The New Common Law: Courts, Culture, and the Localization of the Model Penal Code

48 Pages Posted: 8 Oct 2011 Last revised: 13 Oct 2011

See all articles by Anders Walker

Anders Walker

Saint Louis University - School of Law

Date Written: October 7, 2011


Few tropes in American law teaching are more firmly entrenched than the criminal law division between Model Penal Code and common law states. Yet, even a cursory look at current state codes indicates that this bifurcation is outmoded. No state continues to cling to ancient English common law, nor does any state adhere fully to the Model Penal Code. In fact, those states that adopted portions of the Code have since produced a substantial body of case law – what this article terms “new common law” – transforming it. Taking the controversial position that criminal law pedagogy is antiquated, this article proposes a radical update, emphasizing two objectives: 1) the need to stress the interplay between individual state cases and codes, and 2) the need to abandon the position that the MPC represents a bold new vision of criminal law reform, particularly since that vision is itself almost half a century old.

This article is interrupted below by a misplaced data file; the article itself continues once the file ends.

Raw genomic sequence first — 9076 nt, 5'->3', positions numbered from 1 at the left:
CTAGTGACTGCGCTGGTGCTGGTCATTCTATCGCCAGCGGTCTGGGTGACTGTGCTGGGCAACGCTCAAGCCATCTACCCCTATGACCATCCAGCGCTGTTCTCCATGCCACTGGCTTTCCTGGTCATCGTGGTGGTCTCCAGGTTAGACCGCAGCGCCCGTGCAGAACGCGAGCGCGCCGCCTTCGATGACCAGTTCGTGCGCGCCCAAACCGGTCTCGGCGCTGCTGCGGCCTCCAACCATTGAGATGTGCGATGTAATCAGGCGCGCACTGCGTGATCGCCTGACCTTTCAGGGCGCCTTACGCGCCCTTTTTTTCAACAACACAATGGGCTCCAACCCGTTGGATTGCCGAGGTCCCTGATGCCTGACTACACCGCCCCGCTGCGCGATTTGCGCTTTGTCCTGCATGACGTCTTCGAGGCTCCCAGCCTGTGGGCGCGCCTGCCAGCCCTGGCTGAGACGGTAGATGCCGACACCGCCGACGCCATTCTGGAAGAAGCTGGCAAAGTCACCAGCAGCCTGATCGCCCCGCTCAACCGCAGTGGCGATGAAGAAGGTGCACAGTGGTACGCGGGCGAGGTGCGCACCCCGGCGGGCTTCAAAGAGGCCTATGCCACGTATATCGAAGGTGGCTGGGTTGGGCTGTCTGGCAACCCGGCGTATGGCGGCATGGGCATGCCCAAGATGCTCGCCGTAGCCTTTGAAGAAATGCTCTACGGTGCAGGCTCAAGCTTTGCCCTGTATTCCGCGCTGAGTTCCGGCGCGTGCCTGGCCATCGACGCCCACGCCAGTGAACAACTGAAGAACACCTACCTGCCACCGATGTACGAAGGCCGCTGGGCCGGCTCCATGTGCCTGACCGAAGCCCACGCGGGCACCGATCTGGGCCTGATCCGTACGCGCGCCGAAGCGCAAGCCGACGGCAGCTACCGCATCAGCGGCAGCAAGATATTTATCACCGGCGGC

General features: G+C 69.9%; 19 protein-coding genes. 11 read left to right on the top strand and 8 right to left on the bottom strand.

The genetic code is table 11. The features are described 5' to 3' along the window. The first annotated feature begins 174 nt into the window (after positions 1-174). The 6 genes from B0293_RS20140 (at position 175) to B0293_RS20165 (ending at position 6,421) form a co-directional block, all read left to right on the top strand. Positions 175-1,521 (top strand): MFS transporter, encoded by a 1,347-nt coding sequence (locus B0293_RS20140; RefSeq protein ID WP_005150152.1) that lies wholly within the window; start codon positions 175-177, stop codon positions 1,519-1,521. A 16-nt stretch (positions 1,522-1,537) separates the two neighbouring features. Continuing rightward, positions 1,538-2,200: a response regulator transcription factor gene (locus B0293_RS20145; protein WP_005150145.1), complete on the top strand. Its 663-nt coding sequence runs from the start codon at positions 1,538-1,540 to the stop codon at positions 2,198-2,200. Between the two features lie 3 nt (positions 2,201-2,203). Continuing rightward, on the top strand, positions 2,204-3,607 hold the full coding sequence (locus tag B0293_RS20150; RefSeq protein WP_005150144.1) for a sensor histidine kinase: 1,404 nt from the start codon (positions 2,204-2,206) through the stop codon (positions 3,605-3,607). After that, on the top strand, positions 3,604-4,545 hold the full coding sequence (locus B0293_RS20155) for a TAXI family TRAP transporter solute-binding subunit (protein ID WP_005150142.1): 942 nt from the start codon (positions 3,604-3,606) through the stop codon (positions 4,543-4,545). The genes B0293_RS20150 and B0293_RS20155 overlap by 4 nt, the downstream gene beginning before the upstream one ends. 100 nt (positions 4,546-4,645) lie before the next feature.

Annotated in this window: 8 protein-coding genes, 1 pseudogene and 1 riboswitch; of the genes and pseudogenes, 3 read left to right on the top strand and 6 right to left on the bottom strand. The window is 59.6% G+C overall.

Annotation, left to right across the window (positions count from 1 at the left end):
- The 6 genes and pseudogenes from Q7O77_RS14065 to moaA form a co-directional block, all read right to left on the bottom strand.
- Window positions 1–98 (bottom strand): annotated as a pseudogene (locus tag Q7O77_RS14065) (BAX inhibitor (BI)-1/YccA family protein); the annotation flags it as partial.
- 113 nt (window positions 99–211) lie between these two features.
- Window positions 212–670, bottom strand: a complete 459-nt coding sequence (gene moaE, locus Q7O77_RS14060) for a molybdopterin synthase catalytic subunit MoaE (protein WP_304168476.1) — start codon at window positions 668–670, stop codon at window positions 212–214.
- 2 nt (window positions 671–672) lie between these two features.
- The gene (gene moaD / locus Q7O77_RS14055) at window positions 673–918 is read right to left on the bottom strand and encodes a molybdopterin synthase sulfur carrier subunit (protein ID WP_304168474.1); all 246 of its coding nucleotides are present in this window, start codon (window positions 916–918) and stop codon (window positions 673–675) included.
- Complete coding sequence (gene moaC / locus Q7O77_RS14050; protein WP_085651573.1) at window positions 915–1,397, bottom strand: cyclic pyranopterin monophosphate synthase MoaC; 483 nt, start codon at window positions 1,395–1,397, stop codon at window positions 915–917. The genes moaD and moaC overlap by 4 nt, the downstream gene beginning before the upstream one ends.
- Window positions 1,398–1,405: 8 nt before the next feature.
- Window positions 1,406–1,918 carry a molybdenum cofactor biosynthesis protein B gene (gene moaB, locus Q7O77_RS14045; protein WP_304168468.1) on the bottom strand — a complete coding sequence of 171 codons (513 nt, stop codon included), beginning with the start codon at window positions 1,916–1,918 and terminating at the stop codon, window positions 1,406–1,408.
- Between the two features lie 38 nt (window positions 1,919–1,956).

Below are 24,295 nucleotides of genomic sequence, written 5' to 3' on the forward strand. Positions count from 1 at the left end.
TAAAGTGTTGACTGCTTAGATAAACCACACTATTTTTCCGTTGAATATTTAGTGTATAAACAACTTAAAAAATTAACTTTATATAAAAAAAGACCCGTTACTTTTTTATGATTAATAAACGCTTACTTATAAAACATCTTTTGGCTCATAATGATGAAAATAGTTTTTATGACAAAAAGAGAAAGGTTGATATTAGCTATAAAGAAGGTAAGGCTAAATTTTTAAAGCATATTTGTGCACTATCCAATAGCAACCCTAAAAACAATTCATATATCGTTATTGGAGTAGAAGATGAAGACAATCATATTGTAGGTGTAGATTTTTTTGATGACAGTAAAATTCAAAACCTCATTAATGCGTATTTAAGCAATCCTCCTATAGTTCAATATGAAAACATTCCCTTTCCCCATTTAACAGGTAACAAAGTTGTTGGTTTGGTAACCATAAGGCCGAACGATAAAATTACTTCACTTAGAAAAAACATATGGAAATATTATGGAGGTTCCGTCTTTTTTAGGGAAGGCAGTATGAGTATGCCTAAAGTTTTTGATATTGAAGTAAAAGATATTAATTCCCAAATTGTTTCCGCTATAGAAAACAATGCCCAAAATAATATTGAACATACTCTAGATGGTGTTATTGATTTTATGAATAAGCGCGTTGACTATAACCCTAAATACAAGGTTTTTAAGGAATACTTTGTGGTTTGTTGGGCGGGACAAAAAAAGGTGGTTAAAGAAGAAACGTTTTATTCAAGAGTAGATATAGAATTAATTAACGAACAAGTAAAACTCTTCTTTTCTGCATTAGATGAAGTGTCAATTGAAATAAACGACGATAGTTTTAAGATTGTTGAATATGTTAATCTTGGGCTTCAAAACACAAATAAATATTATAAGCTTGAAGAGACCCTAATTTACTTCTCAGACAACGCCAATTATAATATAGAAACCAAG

Keywords: criminal law, model penal code, common law

Suggested Citation

Walker, Anders, The New Common Law: Courts, Culture, and the Localization of the Model Penal Code (October 7, 2011). Hastings Law Journal, Vol. 62, No. 6, 2011; Saint Louis U. Legal Studies Research Paper, 2011-26. Available at SSRN:

Anders Walker (Contact Author)

Saint Louis University - School of Law ( email )

100 N. Tucker Blvd.
St. Louis, MO 63101
United States

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